Monday, May 5, 2014

Sex 102: Making Love with Your Computer, and Possibly Someone in Russia.

In my last post I questioned what “real” sex is. What sorts of things count, and sorts of things do not? Different people = different opinions. Of course, given that people are so varied on what does and does not fit the bill for sex, it only makes sense for humans to go about complicating the issue further.

With robotics.


Last fall, Tenga, a Japanese manufacturer that has specialized in disposable male masturbatory aids, has paired up with the game designers at Illusion to use the Oculus Rift (virtual reality goggles) and the haptic device Novint Falcon, which was utilized in first person shooter game controllers to make them respond to virtual gunfire, and created a video game you can have sex with. See the video below (I promise, no “real” people are nude or getting it on with the game. They were at a conference full of for goodness sake. That being said, it's probably not the best video to watch with your mother…)



So there we have it: Virtual Reality Sex.

The CEO of Tenga, Tsenuki Sato, even went so far as to claim that "...in the future, the virtual real will become more real than actual real sex" (Merchant, 2014).

But wait, weren't we just questioning what sex is? you might be asking. Why yes, yes we were, and therein lay the problem.

If one cannot define sex, or more so, cannot define a complete list of specific acts that can universally be accepted as sex, then how would one go about proving that sex with a tube held by a robot arm is not “real” sex?  Even with this idea of “real sex” floating around, we still have to divvy it up into classifications: Sexual Intercourse, Sexual Activity, Penetrative Sex, Non-Penetrative Sex,, etc… “Real” sex cannot be held to one category. Of course we could take the cheap route and say that because there is only one person involved, it cannot be classified as sex.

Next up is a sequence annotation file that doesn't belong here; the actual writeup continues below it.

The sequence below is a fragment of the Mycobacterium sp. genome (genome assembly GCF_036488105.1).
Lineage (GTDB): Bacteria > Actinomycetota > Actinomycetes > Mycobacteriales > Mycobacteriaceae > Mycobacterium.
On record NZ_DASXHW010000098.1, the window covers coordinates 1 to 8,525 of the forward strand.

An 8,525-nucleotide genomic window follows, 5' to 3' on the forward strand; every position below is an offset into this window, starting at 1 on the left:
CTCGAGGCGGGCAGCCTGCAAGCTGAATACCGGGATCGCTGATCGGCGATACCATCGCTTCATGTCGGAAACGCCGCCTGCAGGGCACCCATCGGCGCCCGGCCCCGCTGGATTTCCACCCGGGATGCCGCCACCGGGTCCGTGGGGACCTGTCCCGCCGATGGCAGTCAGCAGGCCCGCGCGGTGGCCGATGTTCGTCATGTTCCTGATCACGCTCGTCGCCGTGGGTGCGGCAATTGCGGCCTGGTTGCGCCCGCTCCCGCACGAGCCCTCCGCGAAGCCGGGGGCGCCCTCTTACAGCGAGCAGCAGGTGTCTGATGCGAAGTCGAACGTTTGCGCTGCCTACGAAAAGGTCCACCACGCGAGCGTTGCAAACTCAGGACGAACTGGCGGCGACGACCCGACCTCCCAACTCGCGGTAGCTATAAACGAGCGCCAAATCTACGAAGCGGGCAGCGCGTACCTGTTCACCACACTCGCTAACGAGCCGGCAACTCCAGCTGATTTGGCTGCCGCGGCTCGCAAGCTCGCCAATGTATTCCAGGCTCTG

But wait, what’s that? That might not always be the case? Why thank you, internet, for that wonderful tidbit of information.

As it turns out, Ted Nelson — a well-known pioneer in information technology, philosopher, and sociologist who coined the word “hypertext”  —  created the term “Teledildonics.” Stay with me.

Teledildonics, or cyberdildonics, are electronic sex toys that can be controlled by someone’s computer, and now they could even be controlled by someone’s Xbox or even Bluetooth. This may not sound so radical (or maybe it does to you, I don’t know what you've got going on), but I did not say that the computer that controls it needs be the one belonging to its user.



As shown by the image above — belonging to LovePals, a company that has literally "made an app for that"  Teledildonics can be controlled by remote access. This means that if someone owns a teledildonic toy in Russia and wants to get groiny with someone in Vermont, they could give that person remote access to their teledildonic toy and have at it. Two people are involved (and if they so desired, even more than two people could be involved) and they are performing sexual acts, so why question whether or not this is “real” sex?

Perhaps it is not considered to be “real” now, but I certainly think that it will be. People are supplementing social interaction with various forms of technology and media already (Facebook, FetLife, W.O.W, Eve Online, Second Life, etc…) so why not move sex onto the World Wide Web, too? It could easily be considered a far superior form of sexual activity. Here are a few reasons why:

1.      There is no risk of STDs or STIs, provided someone does not share their devices with others.

2.      They do not have to risk being assaulted because if they become uncomfortable, they can just unplug the device or turn off their computer.

3.      There will be fewer sexual insecurities regarding body shape and size because each person will have already picked out their own devices, so the size is whatever they decide suits them. Plus,